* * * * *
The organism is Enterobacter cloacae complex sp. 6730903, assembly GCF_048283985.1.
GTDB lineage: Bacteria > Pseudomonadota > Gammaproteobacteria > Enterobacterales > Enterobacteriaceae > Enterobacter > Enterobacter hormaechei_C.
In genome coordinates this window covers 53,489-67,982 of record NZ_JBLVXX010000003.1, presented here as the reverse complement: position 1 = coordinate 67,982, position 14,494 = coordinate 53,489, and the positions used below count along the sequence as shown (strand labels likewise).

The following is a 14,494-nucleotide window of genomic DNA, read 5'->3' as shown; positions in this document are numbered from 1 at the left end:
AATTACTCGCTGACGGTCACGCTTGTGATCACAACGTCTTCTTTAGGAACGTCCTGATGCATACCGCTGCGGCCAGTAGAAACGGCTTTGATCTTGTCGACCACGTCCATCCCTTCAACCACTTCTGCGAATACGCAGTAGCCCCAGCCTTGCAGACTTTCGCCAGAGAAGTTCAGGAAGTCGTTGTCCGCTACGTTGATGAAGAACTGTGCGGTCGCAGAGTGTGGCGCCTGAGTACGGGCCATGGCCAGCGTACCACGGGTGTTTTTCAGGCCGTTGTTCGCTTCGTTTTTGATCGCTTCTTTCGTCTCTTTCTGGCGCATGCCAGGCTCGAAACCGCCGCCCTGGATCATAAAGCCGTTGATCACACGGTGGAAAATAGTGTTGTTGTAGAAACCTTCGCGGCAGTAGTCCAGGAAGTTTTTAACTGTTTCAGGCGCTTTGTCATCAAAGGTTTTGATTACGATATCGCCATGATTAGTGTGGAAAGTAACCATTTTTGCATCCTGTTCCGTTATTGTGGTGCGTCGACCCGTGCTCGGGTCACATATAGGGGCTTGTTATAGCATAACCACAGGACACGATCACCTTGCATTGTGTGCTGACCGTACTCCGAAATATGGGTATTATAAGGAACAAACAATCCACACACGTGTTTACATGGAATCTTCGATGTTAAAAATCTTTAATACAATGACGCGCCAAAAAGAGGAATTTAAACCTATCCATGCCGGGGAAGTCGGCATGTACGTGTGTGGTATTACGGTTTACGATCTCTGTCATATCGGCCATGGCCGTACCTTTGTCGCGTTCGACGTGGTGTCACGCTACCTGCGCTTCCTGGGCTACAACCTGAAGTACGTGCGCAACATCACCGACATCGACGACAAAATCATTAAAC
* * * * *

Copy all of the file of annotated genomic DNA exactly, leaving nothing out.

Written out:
The organism is Enterobacter cloacae complex sp. 6730903, assembly GCF_048283985.1.
GTDB lineage: Bacteria > Pseudomonadota > Gammaproteobacteria > Enterobacterales > Enterobacteriaceae > Enterobacter > Enterobacter hormaechei_C.
In genome coordinates this window covers 53,489-67,982 of record NZ_JBLVXX010000003.1, presented here as the reverse complement: position 1 = coordinate 67,982, position 14,494 = coordinate 53,489, and the positions used below count along the sequence as shown (strand labels likewise).

The following is a 14,494-nucleotide window of genomic DNA, read 5'->3' as shown; positions in this document are numbered from 1 at the left end:
AATTACTCGCTGACGGTCACGCTTGTGATCACAACGTCTTCTTTAGGAACGTCCTGATGCATACCGCTGCGGCCAGTAGAAACGGCTTTGATCTTGTCGACCACGTCCATCCCTTCAACCACTTCTGCGAATACGCAGTAGCCCCAGCCTTGCAGACTTTCGCCAGAGAAGTTCAGGAAGTCGTTGTCCGCTACGTTGATGAAGAACTGTGCGGTCGCAGAGTGTGGCGCCTGAGTACGGGCCATGGCCAGCGTACCACGGGTGTTTTTCAGGCCGTTGTTCGCTTCGTTTTTGATCGCTTCTTTCGTCTCTTTCTGGCGCATGCCAGGCTCGAAACCGCCGCCCTGGATCATAAAGCCGTTGATCACACGGTGGAAAATAGTGTTGTTGTAGAAACCTTCGCGGCAGTAGTCCAGGAAGTTTTTAACTGTTTCAGGCGCTTTGTCATCAAAGGTTTTGATTACGATATCGCCATGATTAGTGTGGAAAGTAACCATTTTTGCATCCTGTTCCGTTATTGTGGTGCGTCGACCCGTGCTCGGGTCACATATAGGGGCTTGTTATAGCATAACCACAGGACACGATCACCTTGCATTGTGTGCTGACCGTACTCCGAAATATGGGTATTATAAGGAACAAACAATCCACACACGTGTTTACATGGAATCTTCGATGTTAAAAATCTTTAATACAATGACGCGCCAAAAAGAGGAATTTAAACCTATCCATGCCGGGGAAGTCGGCATGTACGTGTGTGGTATTACGGTTTACGATCTCTGTCATATCGGCCATGGCCGTACCTTTGTCGCGTTCGACGTGGTGTCACGCTACCTGCGCTTCCTGGGCTACAACCTGAAGTACGTGCGCAACATCACCGACATCGACGACAAAATCATTAAAC